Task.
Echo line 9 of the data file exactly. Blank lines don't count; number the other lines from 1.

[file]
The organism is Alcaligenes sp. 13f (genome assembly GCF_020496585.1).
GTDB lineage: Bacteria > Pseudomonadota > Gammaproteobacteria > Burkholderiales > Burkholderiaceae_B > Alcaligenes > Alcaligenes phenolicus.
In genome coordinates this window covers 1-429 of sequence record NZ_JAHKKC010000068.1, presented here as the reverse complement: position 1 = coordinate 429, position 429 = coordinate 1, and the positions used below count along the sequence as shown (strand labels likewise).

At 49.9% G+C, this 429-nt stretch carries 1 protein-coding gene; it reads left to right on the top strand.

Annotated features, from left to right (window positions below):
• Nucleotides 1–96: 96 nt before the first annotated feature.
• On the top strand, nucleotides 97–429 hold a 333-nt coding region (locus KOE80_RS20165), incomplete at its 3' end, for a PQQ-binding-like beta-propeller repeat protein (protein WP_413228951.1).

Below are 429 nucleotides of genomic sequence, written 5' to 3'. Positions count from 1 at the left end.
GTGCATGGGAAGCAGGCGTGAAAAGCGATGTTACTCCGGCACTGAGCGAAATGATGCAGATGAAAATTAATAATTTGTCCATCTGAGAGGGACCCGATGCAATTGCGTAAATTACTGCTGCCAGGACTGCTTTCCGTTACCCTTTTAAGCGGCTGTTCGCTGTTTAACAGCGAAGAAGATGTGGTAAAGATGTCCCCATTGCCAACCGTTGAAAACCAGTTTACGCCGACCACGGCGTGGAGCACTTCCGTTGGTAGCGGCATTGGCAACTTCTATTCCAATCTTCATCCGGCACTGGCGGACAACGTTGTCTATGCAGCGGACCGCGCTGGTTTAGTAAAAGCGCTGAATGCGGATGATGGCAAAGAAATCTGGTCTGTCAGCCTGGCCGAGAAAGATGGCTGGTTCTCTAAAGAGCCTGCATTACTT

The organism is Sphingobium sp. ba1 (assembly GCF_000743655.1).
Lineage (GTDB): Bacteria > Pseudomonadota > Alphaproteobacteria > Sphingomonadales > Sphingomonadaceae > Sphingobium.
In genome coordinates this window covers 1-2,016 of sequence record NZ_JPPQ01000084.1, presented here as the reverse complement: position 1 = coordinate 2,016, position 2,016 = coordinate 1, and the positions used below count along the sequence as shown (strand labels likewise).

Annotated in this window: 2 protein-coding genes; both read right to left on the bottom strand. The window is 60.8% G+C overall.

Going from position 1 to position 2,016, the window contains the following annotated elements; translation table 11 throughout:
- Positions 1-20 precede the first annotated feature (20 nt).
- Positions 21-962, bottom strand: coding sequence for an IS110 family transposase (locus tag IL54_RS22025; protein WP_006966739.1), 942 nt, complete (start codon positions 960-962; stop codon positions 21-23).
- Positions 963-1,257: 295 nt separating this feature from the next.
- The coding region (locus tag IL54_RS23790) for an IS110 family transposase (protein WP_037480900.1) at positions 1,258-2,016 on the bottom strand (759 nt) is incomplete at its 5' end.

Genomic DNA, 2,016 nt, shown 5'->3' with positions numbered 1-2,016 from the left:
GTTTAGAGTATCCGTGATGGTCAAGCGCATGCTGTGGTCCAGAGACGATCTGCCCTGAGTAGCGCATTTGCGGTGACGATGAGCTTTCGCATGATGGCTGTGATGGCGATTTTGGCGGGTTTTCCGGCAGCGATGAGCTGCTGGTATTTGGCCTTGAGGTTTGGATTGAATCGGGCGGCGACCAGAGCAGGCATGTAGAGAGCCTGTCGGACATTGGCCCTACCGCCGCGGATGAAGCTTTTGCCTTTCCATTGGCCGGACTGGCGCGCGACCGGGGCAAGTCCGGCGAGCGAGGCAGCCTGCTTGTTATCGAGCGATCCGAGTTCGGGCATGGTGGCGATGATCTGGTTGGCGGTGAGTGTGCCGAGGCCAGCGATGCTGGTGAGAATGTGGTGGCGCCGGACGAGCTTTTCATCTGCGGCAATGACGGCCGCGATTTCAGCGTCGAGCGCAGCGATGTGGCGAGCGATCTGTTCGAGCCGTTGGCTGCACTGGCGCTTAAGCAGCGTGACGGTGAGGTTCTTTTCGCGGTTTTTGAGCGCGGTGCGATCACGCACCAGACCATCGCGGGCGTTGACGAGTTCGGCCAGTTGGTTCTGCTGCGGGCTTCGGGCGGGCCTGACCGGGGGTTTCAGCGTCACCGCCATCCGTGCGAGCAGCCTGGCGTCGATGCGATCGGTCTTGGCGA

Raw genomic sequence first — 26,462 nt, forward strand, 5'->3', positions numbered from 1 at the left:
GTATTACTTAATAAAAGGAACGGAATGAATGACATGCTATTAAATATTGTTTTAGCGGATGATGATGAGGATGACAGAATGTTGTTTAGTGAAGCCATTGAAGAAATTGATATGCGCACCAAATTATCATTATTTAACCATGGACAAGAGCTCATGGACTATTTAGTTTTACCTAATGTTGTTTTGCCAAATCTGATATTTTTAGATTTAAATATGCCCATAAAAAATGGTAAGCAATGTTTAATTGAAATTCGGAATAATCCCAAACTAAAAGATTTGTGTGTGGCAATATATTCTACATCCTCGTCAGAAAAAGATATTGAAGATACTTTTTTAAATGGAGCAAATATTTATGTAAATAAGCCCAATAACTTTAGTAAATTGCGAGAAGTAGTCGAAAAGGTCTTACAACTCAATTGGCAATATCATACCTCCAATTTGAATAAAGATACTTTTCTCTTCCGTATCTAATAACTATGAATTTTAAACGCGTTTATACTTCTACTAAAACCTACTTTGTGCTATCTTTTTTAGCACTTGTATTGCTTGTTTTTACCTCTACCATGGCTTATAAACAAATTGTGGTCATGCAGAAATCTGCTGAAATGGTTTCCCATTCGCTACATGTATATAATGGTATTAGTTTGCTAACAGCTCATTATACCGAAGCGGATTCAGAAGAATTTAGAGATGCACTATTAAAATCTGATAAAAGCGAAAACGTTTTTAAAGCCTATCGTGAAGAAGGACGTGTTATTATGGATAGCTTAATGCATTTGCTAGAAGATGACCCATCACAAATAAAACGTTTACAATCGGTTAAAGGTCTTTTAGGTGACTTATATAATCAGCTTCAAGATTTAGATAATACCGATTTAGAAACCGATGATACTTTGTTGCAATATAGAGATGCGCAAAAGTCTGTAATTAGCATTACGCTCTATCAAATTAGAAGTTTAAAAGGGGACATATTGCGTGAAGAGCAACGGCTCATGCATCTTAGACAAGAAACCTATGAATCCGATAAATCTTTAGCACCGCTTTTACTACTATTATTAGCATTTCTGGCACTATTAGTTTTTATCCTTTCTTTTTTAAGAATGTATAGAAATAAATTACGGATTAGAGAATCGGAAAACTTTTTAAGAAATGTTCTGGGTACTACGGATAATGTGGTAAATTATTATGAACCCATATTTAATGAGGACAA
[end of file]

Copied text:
GTGCATGGGAAGCAGGCGTGAAAAGCGATGTTACTCCGGCACTGAGCGAAATGATGCAGATGAAAATTAATAATTTGTCCATCTGAGAGGGACCCGATGCAATTGCGTAAATTACTGCTGCCAGGACTGCTTTCCGTTACCCTTTTAAGCGGCTGTTCGCTGTTTAACAGCGAAGAAGATGTGGTAAAGATGTCCCCATTGCCAACCGTTGAAAACCAGTTTACGCCGACCACGGCGTGGAGCACTTCCGTTGGTAGCGGCATTGGCAACTTCTATTCCAATCTTCATCCGGCACTGGCGGACAACGTTGTCTATGCAGCGGACCGCGCTGGTTTAGTAAAAGCGCTGAATGCGGATGATGGCAAAGAAATCTGGTCTGTCAGCCTGGCCGAGAAAGATGGCTGGTTCTCTAAAGAGCCTGCATTACTT